Exactly. Race-related tension in the USA has been in the media a lot recently, with the Ferguson shooting and subsequent riots, and the churches being set on fire in South. How is it from your perspective, as a young, black man living in the South?
God, dude, that question is so deep, man.
What goes through your mind when you see stuff like that on the news?
I don’t think anybody in my generation is necessarily familiar with it, but it’s just something that fucking sucks. It sucks that we’re still dealing with racism. I know that’s a really stoner way… “Oh, man, it sucks!” I can’t believe we are still fighting about race and such trivial things. There’s a lot more to life than that. I’m just glad that my parents raised me in a way that I can never see people like that, as far as colour, you know what I’m saying?
“I can’t believe we are still fighting about race and such trivial things. There’s a lot more to life than that.”
Sometimes it’s hard to tell whether it’s a race issue or a class issue because a lot of these things are happening in poverty-stricken neighbourhoods, where the police have a history of dealing with citizens, black and white, with a certain amount of disdain. The reason I brought this up is because you street skate, which is essentially an illegal activity, and you smoke weed, so that gives you a greater chance of having an encounter with the police than the average person.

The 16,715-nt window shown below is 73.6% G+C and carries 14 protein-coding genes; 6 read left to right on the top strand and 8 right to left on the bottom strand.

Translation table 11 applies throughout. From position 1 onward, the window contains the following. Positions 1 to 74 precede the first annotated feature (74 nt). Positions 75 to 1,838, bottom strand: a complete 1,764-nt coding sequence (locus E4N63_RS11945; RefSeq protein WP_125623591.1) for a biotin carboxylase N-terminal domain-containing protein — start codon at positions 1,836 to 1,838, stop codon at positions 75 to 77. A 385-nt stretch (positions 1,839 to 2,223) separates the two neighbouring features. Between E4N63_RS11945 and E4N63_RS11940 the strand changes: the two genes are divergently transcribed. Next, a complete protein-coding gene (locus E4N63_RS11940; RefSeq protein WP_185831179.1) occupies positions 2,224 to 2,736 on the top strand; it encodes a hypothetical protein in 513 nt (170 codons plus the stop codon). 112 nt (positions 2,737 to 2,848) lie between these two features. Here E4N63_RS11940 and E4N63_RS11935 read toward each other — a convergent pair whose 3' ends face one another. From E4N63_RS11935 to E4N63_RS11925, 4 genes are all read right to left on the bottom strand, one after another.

As a black man, does that worry you?
Oh! I see what you’re saying. Honestly… I felt that tension more in LA than I do in Memphis, to be totally honest with you. In Memphis, I guess it’s pretty wild down here, so when cops see us skate they just scoff and… (Laughs)
(Laughs) They’re like, “Look at those fucking guys!”
That’s a grown man on rollerblades! Good for you! (Laughs) For some reason, in LA, we got hassle with some… There was definitely some trippy race vibes going on. It was a Hispanic cop actually, so…whatever.
What was the scenario?
We were skating a school that was gated off. We hopped a fence and… We happened to be at that famous Compton school, so they were like, “What the fuck? Do you even know where you are?” Of course we did! With Google and all this technology, that’s how we got there. They were pissed because we broke in, but they didn’t do anything out of line, but there were definitely some tense vibes. And then, another time, I got hassled by a vato-type dude, like bald head…
What the hell is a vato?! You mean a Mexican gangster-type guy?
Yeah. I’m pretty sure it’s Spanish for a homie or whatever. He was trying to hassle me one day when I was coming home from the grocery store. His girlfriend was with him actually and that’s the only reason he didn’t steal my shit. She told him to leave me alone. It was awesome that she was there.